Amazing Kids! Magazine

Is it Dr. Strange, or Mr. Strange?

By Sehen Gamhewa, Comic Hub Co-Editor and Contributing Writer

 

“It’s Dr. Strange, please.” That’s what Dr. Stephen Strange says, but I have to say, Mr. Strange agrees with him much more. Especially considering the fact that he’s standing sideways, on a building, without falling, while dozens of buildings above him turn round and round…

Walt Disney Studios Motion Pictures

Photo: Walt Disney Studios Motion Pictures

Marvel is back with another great movie. This time, with something better, newer, and fresher compared to its recent blockbusters.

Doctor Strange has hit the sweet spot this time, with critics and fans alike.

What did it?

Mainly, the CGI (Computer-Generated Imagery).

The thing is, there’s never been anything special about the CGI in Marvel’s movies. For all the money and resources the studio dumps into its massive showdowns, they are still, basically, superheroes showing off with an enormous number of quips, rather than the flashier booms and bangs one expects of the titanic battles.

Even when they feature a rampaging rage-monster, dueling deities, or a fleet of flying battle drones, “cool enough” is about the highest praise one can usually lavish upon their elaborate climaxes.

But Doctor Strange is different.

The 14th installment in the ever-expanding MCU (Marvel Cinematic Universe) is the first to really exploit the possibilities of CGI—to use state-of-the-art technology to its full, jaw-dropping advantage, and to use that advantage in all the right places.

“Cool enough” doesn’t do justice to this blockbuster’s city-and reality-bending set pieces.

“Awe-inspiring” is closer.

In fact, critics have gone as far as saying, ‘The effects in Dr. Strange will blow your mind, even if the story doesn’t,’ which just goes to show, doesn’t it?

But, if there’s one problem with Dr. Strange, it is stereotypical characters.

Kaecilius, played by Mads Mikkelsen, is your everyday stereotypical evil dude. Chiwetel Ejiofor plays the stereotypical-mentor-with-unshakable-beliefs role of Mordo. Benedict Wong plays Wong, the stereotypical librarian who never laughs, and Rachel McAdams plays a secondary-kinda-romantic role where she popped up when needed, and disappeared when she didn’t.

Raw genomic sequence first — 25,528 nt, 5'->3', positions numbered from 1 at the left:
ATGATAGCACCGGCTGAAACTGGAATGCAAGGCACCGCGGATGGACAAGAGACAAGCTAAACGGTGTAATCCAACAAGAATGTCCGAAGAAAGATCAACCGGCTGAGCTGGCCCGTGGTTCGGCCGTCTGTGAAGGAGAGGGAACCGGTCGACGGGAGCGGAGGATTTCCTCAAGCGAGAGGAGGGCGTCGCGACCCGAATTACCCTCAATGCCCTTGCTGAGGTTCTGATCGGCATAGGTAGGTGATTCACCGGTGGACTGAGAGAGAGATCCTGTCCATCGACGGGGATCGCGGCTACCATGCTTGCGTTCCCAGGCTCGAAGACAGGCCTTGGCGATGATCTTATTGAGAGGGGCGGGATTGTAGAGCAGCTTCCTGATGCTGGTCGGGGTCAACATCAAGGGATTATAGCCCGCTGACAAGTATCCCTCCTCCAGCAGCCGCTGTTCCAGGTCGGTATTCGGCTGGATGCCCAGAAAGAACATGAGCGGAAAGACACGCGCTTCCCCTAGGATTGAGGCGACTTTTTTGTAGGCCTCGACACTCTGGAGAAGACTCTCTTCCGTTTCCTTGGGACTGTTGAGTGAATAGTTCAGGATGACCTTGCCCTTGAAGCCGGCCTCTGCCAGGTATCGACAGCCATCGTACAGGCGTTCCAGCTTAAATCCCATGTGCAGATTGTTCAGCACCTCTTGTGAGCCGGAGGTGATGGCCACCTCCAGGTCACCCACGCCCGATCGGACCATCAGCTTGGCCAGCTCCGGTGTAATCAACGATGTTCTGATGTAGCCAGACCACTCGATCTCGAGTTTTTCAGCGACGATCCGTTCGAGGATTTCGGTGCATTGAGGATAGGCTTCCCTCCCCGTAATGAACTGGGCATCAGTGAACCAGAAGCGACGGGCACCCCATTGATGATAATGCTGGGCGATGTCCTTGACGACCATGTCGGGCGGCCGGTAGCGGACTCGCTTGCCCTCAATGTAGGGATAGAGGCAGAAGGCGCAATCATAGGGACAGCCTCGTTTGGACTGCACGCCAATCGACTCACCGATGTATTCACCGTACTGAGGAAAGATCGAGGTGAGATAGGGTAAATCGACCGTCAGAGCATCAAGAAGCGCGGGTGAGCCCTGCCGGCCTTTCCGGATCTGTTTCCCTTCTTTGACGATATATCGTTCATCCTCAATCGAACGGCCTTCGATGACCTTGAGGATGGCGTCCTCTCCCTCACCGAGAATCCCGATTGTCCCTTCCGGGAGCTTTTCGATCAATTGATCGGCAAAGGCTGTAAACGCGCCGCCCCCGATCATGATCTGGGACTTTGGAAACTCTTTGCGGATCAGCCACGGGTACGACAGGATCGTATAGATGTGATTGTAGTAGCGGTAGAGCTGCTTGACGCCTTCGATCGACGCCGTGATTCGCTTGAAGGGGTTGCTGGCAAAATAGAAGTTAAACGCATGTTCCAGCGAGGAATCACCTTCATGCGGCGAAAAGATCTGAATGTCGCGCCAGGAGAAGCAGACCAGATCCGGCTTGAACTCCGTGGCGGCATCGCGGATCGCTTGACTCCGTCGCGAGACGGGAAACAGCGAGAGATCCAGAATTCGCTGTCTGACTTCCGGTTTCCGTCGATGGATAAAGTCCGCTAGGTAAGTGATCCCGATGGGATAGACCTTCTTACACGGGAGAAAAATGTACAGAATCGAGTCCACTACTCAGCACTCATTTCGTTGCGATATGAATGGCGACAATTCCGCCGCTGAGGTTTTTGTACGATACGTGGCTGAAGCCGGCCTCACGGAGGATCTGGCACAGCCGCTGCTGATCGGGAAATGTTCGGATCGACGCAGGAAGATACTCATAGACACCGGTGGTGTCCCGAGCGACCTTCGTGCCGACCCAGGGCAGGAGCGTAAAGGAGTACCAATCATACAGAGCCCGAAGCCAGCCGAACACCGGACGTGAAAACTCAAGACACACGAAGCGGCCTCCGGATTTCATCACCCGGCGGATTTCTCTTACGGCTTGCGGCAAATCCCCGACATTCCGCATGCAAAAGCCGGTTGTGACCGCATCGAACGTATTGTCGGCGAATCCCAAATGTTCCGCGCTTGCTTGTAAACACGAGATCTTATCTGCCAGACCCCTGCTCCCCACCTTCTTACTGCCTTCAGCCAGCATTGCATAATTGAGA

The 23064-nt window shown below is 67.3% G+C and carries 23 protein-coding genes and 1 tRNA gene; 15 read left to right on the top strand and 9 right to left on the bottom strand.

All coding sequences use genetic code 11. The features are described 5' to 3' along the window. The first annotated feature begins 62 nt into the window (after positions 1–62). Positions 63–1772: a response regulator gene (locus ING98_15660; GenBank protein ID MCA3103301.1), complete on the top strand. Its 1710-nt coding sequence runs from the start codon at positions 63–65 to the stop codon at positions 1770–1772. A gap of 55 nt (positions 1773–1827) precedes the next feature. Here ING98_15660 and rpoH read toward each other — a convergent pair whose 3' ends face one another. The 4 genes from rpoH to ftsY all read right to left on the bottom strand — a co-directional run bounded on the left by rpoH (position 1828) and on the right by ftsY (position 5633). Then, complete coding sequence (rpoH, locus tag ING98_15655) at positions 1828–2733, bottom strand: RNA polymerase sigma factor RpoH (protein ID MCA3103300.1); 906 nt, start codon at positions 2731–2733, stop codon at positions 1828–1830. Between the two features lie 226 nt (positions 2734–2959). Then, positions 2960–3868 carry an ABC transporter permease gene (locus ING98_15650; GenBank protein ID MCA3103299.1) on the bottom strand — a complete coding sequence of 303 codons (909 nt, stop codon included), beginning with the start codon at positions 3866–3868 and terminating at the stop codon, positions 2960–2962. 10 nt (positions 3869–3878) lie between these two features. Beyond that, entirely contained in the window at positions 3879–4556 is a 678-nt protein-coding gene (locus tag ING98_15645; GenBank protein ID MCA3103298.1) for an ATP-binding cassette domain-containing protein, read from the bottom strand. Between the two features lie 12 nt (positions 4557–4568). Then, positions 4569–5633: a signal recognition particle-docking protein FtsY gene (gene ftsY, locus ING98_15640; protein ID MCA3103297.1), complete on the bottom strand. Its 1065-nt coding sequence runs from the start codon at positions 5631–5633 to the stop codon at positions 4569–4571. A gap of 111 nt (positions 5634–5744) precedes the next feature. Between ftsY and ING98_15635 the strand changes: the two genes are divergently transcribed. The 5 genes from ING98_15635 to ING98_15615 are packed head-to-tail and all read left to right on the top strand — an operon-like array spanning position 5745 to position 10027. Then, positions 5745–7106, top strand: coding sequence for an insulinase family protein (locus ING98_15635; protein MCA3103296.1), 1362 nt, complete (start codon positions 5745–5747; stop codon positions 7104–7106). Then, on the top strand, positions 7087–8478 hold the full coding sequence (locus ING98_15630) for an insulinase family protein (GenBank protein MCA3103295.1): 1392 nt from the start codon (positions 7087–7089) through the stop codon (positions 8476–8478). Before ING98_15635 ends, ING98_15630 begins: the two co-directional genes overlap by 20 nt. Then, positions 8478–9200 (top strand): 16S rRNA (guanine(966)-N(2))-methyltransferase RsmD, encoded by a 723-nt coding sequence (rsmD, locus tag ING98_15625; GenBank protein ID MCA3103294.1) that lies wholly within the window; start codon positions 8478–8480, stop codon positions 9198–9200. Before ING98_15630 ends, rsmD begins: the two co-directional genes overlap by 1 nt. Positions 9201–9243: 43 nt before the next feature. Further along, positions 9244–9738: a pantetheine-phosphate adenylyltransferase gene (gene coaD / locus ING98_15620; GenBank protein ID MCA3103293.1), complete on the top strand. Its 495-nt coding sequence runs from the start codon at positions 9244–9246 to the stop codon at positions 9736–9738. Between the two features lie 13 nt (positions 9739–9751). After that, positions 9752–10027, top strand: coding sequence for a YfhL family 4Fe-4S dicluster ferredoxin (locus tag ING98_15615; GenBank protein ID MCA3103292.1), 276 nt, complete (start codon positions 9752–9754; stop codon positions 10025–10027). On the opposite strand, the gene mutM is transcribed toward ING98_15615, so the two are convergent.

Stereotypes were everywhere, like flying pigs. And that was probably the only bad thing about this movie.

Marvel, being Marvel, didn’t slack off with the jokes this time either, and once again, did their trademark thing of squeezing in snippets of jokes, even in the darkest of scenes. But again, that’s Marvel, so if you don’t like it, you’ll have to get used to it.

The acting and direction were pretty amazing, and Scott Derrickson did a brilliant job of directing this film.

Benedict Cumberbatch was brought in, and he did not disappoint. He played Dr. Strange’s egotistical character to its fullest, with his shaky American accent, (which the critics say, is shakier than his paralyzed hands, *wink, wink.) Tilda Swinton, the Ancient One, did a surprisingly good job, and actually, almost made me believe the role she was playing. The other actors were pretty amazing as well, so no qualms there.

All in all, Marvel did amazingly well with their newest blockbuster. The film was, strangely awesome.

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